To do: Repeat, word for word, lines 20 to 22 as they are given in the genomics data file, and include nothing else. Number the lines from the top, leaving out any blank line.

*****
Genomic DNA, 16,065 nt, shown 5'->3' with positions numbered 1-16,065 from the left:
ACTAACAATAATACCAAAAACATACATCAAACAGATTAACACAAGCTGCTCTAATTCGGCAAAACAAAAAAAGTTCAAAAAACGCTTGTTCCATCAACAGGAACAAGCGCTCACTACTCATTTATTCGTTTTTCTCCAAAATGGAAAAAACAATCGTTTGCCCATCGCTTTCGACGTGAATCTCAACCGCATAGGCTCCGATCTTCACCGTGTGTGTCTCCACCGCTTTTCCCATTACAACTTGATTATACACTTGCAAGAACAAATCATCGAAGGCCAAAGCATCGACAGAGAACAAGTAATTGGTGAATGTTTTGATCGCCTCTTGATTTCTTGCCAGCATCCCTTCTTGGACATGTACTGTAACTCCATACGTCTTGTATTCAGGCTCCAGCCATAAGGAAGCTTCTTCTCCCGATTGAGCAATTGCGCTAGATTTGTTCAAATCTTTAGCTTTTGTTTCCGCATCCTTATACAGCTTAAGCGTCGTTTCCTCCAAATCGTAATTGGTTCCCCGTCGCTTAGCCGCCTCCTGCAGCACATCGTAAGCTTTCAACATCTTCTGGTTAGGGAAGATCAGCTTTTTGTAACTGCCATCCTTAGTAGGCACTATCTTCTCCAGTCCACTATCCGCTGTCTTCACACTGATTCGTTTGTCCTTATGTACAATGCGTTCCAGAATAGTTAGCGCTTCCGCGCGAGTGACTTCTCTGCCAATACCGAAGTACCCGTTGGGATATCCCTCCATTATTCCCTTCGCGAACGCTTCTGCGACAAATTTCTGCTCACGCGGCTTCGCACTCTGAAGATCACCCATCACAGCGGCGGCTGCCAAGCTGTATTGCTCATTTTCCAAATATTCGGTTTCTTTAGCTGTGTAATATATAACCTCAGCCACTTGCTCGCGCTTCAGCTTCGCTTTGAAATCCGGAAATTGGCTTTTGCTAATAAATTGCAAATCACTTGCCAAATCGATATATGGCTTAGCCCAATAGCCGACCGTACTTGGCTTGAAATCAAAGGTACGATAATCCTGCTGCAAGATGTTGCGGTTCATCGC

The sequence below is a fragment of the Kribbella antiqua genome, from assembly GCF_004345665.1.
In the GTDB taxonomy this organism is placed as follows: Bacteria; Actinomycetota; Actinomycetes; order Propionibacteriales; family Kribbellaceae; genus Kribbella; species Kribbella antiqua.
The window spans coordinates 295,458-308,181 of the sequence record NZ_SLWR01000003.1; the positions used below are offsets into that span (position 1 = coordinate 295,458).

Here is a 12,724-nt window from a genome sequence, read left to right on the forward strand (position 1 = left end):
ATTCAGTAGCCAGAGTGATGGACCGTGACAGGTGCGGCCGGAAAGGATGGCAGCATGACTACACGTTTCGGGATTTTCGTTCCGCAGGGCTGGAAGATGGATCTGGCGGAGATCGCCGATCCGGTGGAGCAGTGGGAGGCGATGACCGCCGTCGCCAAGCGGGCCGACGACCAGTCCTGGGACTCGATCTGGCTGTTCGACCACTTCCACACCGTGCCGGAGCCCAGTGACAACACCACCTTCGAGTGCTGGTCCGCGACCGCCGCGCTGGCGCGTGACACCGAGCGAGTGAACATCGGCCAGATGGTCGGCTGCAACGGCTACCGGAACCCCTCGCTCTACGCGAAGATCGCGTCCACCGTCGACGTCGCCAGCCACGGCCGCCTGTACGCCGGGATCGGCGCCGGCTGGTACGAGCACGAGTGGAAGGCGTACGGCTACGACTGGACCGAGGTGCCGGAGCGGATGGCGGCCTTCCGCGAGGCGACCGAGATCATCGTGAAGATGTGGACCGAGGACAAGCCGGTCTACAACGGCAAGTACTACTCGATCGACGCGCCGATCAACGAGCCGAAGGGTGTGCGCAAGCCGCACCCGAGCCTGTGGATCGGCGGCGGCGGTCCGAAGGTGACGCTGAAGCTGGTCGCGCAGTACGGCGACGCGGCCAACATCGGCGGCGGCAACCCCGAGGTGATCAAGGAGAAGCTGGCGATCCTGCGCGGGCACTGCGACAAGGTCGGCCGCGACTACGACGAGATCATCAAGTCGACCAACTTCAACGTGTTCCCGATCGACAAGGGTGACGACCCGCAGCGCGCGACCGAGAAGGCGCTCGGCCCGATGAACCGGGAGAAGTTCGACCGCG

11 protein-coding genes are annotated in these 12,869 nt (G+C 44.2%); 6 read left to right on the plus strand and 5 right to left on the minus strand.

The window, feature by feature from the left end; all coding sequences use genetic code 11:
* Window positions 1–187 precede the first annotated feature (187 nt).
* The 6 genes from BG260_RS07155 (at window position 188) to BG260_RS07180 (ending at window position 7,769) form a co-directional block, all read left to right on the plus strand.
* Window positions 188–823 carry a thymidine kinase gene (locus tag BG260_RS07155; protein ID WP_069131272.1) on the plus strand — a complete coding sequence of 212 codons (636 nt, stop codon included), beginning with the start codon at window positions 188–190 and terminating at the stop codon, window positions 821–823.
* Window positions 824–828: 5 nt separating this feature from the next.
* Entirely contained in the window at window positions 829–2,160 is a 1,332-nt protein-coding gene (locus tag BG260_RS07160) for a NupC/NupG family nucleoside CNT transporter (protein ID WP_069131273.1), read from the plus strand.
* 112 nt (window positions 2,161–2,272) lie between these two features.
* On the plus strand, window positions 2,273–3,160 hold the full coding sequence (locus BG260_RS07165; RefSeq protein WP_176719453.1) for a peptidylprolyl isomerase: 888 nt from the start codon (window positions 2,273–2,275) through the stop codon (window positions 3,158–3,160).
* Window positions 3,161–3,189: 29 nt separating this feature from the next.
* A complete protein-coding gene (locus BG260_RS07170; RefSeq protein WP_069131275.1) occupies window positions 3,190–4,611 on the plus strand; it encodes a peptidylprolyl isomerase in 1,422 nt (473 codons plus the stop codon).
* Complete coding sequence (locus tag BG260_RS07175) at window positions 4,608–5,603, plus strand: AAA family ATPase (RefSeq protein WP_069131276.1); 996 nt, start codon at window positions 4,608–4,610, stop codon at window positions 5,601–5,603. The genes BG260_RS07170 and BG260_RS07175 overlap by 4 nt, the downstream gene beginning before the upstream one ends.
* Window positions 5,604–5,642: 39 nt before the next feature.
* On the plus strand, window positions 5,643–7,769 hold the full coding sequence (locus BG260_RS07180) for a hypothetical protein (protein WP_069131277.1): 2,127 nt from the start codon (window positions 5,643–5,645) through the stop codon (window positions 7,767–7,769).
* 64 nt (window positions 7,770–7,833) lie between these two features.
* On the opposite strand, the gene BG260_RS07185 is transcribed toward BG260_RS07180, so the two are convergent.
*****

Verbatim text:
* Window positions 5,604–5,642: 39 nt before the next feature.
* On the plus strand, window positions 5,643–7,769 hold the full coding sequence (locus BG260_RS07180) for a hypothetical protein (protein WP_069131277.1): 2,127 nt from the start codon (window positions 5,643–5,645) through the stop codon (window positions 7,767–7,769).
* 64 nt (window positions 7,770–7,833) lie between these two features.